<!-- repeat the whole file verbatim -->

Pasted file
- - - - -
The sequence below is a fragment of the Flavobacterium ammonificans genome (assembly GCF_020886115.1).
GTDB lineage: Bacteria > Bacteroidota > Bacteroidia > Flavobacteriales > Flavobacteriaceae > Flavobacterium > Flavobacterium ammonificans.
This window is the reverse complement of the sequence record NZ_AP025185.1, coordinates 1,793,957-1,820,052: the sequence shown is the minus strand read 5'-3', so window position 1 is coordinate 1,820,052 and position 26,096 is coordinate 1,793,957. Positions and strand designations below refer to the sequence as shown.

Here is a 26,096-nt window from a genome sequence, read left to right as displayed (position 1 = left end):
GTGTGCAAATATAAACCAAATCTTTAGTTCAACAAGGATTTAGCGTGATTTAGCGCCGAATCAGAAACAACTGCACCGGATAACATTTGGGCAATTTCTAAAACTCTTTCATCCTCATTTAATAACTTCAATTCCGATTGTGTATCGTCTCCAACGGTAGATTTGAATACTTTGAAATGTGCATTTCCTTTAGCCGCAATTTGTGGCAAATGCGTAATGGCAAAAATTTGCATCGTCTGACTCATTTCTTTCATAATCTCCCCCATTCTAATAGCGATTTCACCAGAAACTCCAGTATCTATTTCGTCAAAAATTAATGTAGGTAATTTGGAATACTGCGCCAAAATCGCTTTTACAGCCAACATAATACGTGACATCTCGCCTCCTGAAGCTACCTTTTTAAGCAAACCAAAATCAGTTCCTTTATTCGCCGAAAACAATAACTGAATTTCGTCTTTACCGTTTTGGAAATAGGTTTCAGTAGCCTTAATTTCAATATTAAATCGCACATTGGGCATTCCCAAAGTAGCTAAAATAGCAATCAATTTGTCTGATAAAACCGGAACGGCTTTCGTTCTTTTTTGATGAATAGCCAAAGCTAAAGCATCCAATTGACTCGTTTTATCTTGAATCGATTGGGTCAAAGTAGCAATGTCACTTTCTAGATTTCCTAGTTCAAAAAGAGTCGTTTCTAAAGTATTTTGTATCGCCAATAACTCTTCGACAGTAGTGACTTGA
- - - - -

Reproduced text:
The sequence below is a fragment of the Flavobacterium ammonificans genome (assembly GCF_020886115.1).
GTDB lineage: Bacteria > Bacteroidota > Bacteroidia > Flavobacteriales > Flavobacteriaceae > Flavobacterium > Flavobacterium ammonificans.
This window is the reverse complement of the sequence record NZ_AP025185.1, coordinates 1,793,957-1,820,052: the sequence shown is the minus strand read 5'-3', so window position 1 is coordinate 1,820,052 and position 26,096 is coordinate 1,793,957. Positions and strand designations below refer to the sequence as shown.

Here is a 26,096-nt window from a genome sequence, read left to right as displayed (position 1 = left end):
GTGTGCAAATATAAACCAAATCTTTAGTTCAACAAGGATTTAGCGTGATTTAGCGCCGAATCAGAAACAACTGCACCGGATAACATTTGGGCAATTTCTAAAACTCTTTCATCCTCATTTAATAACTTCAATTCCGATTGTGTATCGTCTCCAACGGTAGATTTGAATACTTTGAAATGTGCATTTCCTTTAGCCGCAATTTGTGGCAAATGCGTAATGGCAAAAATTTGCATCGTCTGACTCATTTCTTTCATAATCTCCCCCATTCTAATAGCGATTTCACCAGAAACTCCAGTATCTATTTCGTCAAAAATTAATGTAGGTAATTTGGAATACTGCGCCAAAATCGCTTTTACAGCCAACATAATACGTGACATCTCGCCTCCTGAAGCTACCTTTTTAAGCAAACCAAAATCAGTTCCTTTATTCGCCGAAAACAATAACTGAATTTCGTCTTTACCGTTTTGGAAATAGGTTTCAGTAGCCTTAATTTCAATATTAAATCGCACATTGGGCATTCCCAAAGTAGCTAAAATAGCAATCAATTTGTCTGATAAAACCGGAACGGCTTTCGTTCTTTTTTGATGAATAGCCAAAGCTAAAGCATCCAATTGACTCGTTTTATCTTGAATCGATTGGGTCAAAGTAGCAATGTCACTTTCTAGATTTCCTAGTTCAAAAAGAGTCGTTTCTAAAGTATTTTGTATCGCCAATAACTCTTCGACAGTAGTGACTTGA